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Susie's Afterlife Essay - The Lovely Bones How does Sebold use representations of speech and other literary techniques to portray Susies feelings about her afterlife in the following extract (Chapter 2, Pages 19-20) and in one other extract in the nov

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How does Sebold use representations of speech and other literary techniques to portray Susie's feelings about her afterlife in the following extract (Chapter 2, Pages 19-20) and in one other extract in the novel? For most of the novel, Susie's heaven is, for her, simply a place from which she can observe her family on Earth. The casual tone Sebold uses as Susie describes the contents of her heaven and the simple dreams she has ("an ice cream shop...a newspaper where our pictures appeared a lot") show the reader that however miraculous this image of heaven is, Susie still has a strong link binding her to her "split-level on Earth" - "an echo of sameness riding up over the hill". Her strongest desire is one of the only things her heaven cannot provide, as shown by the simple declarative "I wanted to be allowed to grow up", although the use of the past tense foreshadows a change in Susie's attitude towards her afterlife later in the novel. ...read more.


Sebold capitalises the concrete noun "Earth" while "heaven" is always in lowercase; this indicates where Susie's heart lies and how she sees the Earth almost as a living being, like her family. The pairing of the simple interrogatives "Was it my father? Was it what I had wanted all this time so desperately?" reflects the fast pace of Susie's thoughts and her desperation to be with her family. This is highlighted strongly by the adverb "desperately". Susie's use of the proper noun "Grandaddy" in Chapter 18 again represents her innocence and youth, despite being in heaven, but the simplicity of this single unit of speech also reflects the simplicity of this episode and Susie's simple desire to be with her family again. The simple lexical choices and sentence structure in this episode, such as in the simple declarative "You're so close" and interrogative "Do you remember?" reflect the familiarity and ease between Susie and her grandfather; there is no need for complex language to show off or pretend to be someone they're not. ...read more.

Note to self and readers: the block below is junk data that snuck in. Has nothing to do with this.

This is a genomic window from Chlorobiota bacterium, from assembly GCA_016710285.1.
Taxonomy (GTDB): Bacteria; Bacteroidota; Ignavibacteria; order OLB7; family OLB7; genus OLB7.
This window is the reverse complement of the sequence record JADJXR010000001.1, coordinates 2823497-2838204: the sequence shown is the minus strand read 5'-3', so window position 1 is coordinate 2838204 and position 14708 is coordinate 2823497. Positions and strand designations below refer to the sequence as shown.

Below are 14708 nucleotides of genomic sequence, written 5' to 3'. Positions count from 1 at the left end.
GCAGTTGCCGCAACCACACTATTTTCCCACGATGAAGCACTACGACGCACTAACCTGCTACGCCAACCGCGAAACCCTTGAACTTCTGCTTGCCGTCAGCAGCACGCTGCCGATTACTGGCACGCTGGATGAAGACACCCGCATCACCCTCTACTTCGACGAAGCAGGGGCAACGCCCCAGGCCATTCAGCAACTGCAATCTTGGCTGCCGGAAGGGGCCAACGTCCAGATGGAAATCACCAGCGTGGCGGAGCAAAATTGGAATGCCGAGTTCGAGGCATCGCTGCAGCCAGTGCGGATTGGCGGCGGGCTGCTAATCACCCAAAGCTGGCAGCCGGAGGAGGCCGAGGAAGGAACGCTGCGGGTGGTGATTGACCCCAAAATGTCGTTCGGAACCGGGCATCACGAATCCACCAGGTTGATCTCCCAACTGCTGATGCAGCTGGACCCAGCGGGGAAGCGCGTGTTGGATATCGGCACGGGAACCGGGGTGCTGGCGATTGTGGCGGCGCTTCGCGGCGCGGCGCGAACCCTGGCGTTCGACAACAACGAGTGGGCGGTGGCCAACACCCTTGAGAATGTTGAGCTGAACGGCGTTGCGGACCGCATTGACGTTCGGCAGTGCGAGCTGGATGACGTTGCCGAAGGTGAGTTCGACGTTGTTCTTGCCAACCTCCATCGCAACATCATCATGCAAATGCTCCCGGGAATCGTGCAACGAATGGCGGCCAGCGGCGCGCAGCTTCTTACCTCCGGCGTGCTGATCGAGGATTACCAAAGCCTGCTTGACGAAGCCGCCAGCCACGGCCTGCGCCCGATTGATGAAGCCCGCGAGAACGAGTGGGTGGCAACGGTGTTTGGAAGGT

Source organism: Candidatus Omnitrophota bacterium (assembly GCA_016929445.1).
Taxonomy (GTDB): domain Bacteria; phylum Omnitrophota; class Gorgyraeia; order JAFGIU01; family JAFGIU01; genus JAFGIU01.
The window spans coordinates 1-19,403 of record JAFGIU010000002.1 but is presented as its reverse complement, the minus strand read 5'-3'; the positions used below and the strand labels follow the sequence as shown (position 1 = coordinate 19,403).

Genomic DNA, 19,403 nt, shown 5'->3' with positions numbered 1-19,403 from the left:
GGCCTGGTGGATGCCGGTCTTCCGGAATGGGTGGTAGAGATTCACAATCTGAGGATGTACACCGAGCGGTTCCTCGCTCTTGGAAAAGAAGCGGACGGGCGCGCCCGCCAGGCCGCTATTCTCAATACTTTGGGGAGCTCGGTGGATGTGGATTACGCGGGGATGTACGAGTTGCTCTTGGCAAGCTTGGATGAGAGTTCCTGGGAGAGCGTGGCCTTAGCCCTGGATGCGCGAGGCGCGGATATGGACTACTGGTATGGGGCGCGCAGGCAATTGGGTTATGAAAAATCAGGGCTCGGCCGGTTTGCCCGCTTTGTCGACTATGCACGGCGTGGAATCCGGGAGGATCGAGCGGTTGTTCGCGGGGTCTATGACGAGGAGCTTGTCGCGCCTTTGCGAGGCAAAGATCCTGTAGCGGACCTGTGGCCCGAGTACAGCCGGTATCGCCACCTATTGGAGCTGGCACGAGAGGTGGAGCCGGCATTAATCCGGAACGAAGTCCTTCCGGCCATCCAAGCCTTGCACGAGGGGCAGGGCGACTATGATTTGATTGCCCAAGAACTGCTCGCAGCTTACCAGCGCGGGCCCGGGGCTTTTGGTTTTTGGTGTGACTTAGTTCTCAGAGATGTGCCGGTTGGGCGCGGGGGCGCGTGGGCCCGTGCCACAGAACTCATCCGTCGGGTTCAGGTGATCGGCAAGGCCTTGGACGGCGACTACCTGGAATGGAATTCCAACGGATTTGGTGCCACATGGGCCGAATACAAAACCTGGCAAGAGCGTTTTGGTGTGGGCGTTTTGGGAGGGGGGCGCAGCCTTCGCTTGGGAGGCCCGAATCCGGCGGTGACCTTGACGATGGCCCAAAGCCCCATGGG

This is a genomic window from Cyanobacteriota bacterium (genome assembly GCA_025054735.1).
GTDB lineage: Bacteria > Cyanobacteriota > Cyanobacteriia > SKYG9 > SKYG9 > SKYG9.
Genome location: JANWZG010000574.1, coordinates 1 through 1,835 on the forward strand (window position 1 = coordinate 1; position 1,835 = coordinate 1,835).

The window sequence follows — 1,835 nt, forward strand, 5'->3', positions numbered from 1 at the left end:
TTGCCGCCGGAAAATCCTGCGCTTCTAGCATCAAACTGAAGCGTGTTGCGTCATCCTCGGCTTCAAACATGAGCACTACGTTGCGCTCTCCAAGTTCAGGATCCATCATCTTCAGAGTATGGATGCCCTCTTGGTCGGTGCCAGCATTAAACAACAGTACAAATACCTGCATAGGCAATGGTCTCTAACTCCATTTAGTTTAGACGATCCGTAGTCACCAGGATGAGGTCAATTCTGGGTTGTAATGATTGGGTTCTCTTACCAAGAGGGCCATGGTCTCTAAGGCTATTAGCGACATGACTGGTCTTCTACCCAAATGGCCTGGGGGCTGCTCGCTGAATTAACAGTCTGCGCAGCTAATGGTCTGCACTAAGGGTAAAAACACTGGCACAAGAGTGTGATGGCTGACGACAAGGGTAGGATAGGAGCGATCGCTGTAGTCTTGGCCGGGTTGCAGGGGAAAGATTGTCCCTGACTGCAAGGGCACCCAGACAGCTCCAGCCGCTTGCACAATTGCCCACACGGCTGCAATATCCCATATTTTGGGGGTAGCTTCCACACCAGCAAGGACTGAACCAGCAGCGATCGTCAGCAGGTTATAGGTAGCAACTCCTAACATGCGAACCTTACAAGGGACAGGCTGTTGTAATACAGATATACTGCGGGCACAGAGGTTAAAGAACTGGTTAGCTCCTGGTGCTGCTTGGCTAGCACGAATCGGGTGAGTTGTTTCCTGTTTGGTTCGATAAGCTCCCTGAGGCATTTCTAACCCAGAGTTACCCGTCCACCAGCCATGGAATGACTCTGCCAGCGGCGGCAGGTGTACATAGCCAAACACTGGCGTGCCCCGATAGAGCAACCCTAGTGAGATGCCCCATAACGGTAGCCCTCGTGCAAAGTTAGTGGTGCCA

The interrogative that she does ask, the adverb "Where?" is clearly not reflecting any desperation of Susie's for answers; she is content to be in the moment. The reader is alerted to "a shifting" - a change "happening on Earth and in heaven". The use of asyndetic listing ("Seismic, impossible, a rending and tearing of time and space") shows that Susie does not understand what is happening, but the adjectives "seismic" and "impossible" again sound other-worldly, and the reader is reminded of the strangeness of this episode, as well as being examples of Sebold's use of magical realism. Both Chapter 2 and Chapter 18 show that Susie shows no fear of death or the afterlife, which is again simple and childlike. She accepts the situation easily, her connection to Earth and her family being too strong. The main feelings which Sebold makes the reader aware of are Susie's desperation to be with her family and regret at Mr. Harvey's continued existence on Earth, which don't allow her to fully realise the depth and mysticism of her heaven until later in the novel. ?? ?? ?? ?? Amy Ainsworth ...read more.

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